It looks as though getting millimeter wave (mmWave) technology to work in rural areas might not be as daunting a task as it once appeared. Researchers at NYU Wireless went out into the field last summer to see for themselves, with some surprising results.
In a paper titled “Millimeter Wave Wireless Communications: New Results for Rural Connectivity,” researchers described in detail the measurements and models that are the first to validate rural millimeter wave path loss models. Ted Rappaport, NYU Tandon professor of electrical engineering and founding director of NYU Wireless, presented the research today at the Association of Computing Machinery (ACM) MobiCom “All Things Cellular” workshop in New York.
Rappaport and his team conducted a measurement campaign in Riner, Virginia, a rural town in the southwestern part of the state, using the 73 GHz mmWave frequency band. What they discovered is that for less than 1 watt of power and using 27 dBi antennas, they were able to achieve a reasonable signal strength.
“You can get over 10 kilometers, even sometimes in non-line-of-sight,” Rappaport told FierceWirelessTech. “It opened our eyes to how much range is possible when using millimeter wave in line-of-sight and non-line-of-sight conditions.”
Wireless engineers typically are concerned about rain and wind affecting millimeter wave signals. Rain can knock the signal down a lot and wind can shake narrow beam antennas, he said, but if you have enough margin built in with enough power at a base station, you can cover 5 or 10 kilometers easily even in rain. Greater antenna gain combined with commercial power levels could overcome a lot of rain and fog, he said.
“This opens up the way to fiberless backhaul using millimeter waves and gigahertz sized channels,” he said. “This work shows if you have enough transmit power and gain, you can overcome these weather events using wide swaths of millimeter wave spectrum.” It also shows that rural areas could be covered using millimeter wave spectrum at lower costs than current 3GPP models predict. Buildouts in rural areas traditionally have been a challenge due to smaller populations available to use and pay for services.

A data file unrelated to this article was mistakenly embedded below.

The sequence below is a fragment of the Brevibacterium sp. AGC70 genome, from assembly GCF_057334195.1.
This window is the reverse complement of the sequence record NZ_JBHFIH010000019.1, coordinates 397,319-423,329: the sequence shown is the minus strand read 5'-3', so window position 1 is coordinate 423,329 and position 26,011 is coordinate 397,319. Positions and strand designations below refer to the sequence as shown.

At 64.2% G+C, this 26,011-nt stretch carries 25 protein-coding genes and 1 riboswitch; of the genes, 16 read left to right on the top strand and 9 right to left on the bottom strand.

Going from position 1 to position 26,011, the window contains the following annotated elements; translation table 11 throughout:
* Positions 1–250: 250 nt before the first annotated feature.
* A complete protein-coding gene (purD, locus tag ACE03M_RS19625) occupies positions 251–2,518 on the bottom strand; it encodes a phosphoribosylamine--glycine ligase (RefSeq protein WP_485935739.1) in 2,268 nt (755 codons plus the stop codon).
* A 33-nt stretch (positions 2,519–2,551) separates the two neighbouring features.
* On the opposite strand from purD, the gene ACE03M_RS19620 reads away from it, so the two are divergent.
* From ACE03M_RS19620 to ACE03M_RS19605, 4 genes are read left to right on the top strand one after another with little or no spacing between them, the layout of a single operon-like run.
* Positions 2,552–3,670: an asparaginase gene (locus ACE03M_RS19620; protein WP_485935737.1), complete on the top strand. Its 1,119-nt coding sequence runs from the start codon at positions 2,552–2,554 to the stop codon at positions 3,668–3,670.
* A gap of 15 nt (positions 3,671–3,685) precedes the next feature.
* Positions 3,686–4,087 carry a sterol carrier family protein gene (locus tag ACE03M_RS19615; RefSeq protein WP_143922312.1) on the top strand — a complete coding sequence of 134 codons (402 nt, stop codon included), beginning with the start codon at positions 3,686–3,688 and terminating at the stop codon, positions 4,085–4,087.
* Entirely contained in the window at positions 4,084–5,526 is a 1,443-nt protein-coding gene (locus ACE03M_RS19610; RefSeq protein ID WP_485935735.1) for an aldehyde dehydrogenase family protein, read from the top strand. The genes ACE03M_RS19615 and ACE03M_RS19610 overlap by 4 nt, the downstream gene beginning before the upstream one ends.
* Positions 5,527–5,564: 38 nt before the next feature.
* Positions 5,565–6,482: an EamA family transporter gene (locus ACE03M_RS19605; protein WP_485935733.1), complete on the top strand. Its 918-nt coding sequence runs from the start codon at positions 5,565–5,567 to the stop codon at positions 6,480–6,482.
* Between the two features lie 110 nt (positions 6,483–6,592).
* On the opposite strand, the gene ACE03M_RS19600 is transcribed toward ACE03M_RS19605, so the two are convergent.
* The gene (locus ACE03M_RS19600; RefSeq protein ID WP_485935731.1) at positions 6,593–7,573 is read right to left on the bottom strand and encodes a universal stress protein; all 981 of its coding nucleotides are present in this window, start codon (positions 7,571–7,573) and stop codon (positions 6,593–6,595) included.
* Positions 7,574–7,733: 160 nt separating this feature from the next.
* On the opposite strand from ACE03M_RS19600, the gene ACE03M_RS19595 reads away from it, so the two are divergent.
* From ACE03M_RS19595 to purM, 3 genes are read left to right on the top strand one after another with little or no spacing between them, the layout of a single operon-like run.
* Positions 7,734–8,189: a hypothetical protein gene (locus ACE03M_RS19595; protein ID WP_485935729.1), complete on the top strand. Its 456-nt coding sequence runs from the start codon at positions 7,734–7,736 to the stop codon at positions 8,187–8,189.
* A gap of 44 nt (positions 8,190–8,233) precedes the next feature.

Rappaport said his team used the 73 GHz band because the work they’ve done to date in urban environments shows that 73 GHz is remarkably similar to 28 and 38 GHz in outdoor settings – 38 and 73 GHz are comparable in path loss after accounting for loss in the first meter of propagation distance.
They also figured that 73 GHz would make the test more challenging due to foliage and hills so if it were to work at 73 GHz, it would work in the lower bands. After all, the signal blockage is the most severe at the higher frequencies. The 73 GHz band is also in the FCC’s rulemaking to be considered for future use.
The FCC voted unanimously on July 14 on the historic Spectrum Frontiers plan to free up vast amounts of spectrum for unlicensed access and new 5G use cases. The move effectively quadruples the amount of radio bandwidth ever made available to the mobile industry.
What sparked this latest round of research was the channel model standard that the 3GPP approved in 3GPP TR 38.900 in Version 14. Rappaport said that model has many errors and inconsistencies in its rural macrocellular model, making it unusable above 9.1 GHz. That 3GPP model wasn’t verified with measurements, which is what the NYU Wireless researchers set out to do.
Rappaport and his colleagues are offering up a path loss model that mobile operators can use for rural deployments. The hope is that vendors and operators will see these results and use them as part of their network deployments rather than relying on what the 3GPP ratified, which Rappaport described as flawed.
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